Overall, a heavily religious and symbolic film, The City of Lost Children should be put at the top of your foreign film list. Put it in your DVD player, open your mind, and be ready for a wild and intense ride!!
Grade: ***** out of *****
I can't help myself: I adore this film. I freely accept that it's not
to be everyone's cup of tea; if pushed, I might even accept that it's not
perfect. But there's no film I love more, or more enjoy re-watching. One
caveat though: I've seen both the subtitled and the dubbed print, and the
English dubbing frankly comes close to ruining the movie. Ron Perlman dubs
himself and is fine, and some of the other adult English actors are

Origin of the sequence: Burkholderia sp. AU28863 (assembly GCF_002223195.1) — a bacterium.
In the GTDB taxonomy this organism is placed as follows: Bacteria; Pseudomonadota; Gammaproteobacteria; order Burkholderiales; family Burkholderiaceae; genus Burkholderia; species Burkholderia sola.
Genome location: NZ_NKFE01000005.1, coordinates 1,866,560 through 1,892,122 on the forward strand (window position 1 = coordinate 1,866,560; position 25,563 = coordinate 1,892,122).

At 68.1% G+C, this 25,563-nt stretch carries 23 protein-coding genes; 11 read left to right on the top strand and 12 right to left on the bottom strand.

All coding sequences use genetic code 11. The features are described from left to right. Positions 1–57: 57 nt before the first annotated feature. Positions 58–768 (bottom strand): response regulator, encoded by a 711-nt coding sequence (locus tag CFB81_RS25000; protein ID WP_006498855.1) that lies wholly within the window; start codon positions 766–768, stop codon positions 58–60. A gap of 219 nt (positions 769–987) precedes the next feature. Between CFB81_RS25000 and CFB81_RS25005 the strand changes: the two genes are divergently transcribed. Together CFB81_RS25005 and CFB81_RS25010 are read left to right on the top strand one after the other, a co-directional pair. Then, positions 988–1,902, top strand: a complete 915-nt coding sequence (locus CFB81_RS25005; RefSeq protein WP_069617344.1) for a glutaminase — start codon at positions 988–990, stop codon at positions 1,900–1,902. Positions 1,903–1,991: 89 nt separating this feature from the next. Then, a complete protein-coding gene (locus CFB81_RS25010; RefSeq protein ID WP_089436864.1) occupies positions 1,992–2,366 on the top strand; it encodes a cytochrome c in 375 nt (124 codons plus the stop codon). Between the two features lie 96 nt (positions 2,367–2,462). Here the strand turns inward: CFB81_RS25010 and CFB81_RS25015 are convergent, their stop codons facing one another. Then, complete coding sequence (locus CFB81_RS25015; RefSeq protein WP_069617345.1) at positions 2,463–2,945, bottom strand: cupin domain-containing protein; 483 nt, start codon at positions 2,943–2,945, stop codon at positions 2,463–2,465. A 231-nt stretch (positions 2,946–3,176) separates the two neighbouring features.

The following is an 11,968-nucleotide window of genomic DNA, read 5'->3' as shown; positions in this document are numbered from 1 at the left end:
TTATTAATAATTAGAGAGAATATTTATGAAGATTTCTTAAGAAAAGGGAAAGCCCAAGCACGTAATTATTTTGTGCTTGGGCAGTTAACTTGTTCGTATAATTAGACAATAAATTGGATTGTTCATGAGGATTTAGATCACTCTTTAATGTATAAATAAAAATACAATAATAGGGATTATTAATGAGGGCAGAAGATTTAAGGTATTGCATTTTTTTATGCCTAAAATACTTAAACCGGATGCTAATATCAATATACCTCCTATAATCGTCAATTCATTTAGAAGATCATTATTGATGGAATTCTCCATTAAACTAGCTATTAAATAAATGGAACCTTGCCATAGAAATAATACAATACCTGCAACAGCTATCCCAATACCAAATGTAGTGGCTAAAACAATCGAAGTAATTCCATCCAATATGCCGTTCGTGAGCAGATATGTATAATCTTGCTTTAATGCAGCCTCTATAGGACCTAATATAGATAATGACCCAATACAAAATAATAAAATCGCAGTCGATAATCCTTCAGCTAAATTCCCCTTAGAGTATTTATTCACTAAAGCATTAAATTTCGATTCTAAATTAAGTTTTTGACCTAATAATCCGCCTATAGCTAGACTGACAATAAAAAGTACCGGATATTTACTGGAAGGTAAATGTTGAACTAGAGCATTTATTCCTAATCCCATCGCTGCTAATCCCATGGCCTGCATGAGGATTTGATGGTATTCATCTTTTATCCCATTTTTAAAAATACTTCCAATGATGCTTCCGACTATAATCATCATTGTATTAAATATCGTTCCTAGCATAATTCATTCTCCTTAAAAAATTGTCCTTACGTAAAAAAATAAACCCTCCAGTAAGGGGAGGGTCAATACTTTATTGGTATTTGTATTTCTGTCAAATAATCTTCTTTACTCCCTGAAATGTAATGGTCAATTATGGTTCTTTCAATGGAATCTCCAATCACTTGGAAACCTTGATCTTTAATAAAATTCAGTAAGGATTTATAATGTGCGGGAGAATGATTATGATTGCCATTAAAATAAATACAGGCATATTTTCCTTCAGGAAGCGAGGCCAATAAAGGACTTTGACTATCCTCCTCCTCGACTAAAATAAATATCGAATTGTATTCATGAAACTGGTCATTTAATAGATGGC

perfectly OK, though they tend to be blander than the French originals.
most of the children are terrible, and with her own voice it's Judith
Vittet's extraordinary performance (all the more extraordinary considering
she was nine at the time) that helps give "La Cité" the genuine emotional
centre that some viewers don't feel it has.
But I'll come back to that. In any version, at least Jeunet and Caro's astonishing visual flair and artistry come over. I can't think of a film that has such a concentration of memorable shots - time and again, especially watching on DVD with a freeze-frame facility, you realize how many beautiful compositions Jean-Pierre Jeunet gives us: though the cast of characters could easily fill a freak show, and the sets are dark and quite unglamorous in themselves, the cinematography is gorgeous and the mise-en-scène often strangely elegant. It has a look all of its own, perfect for a modern, urban fairy-tale. The music too is gorgeous, one of the finest scores by David Lynch's regular musical collaborator, Angelo Badalamenti.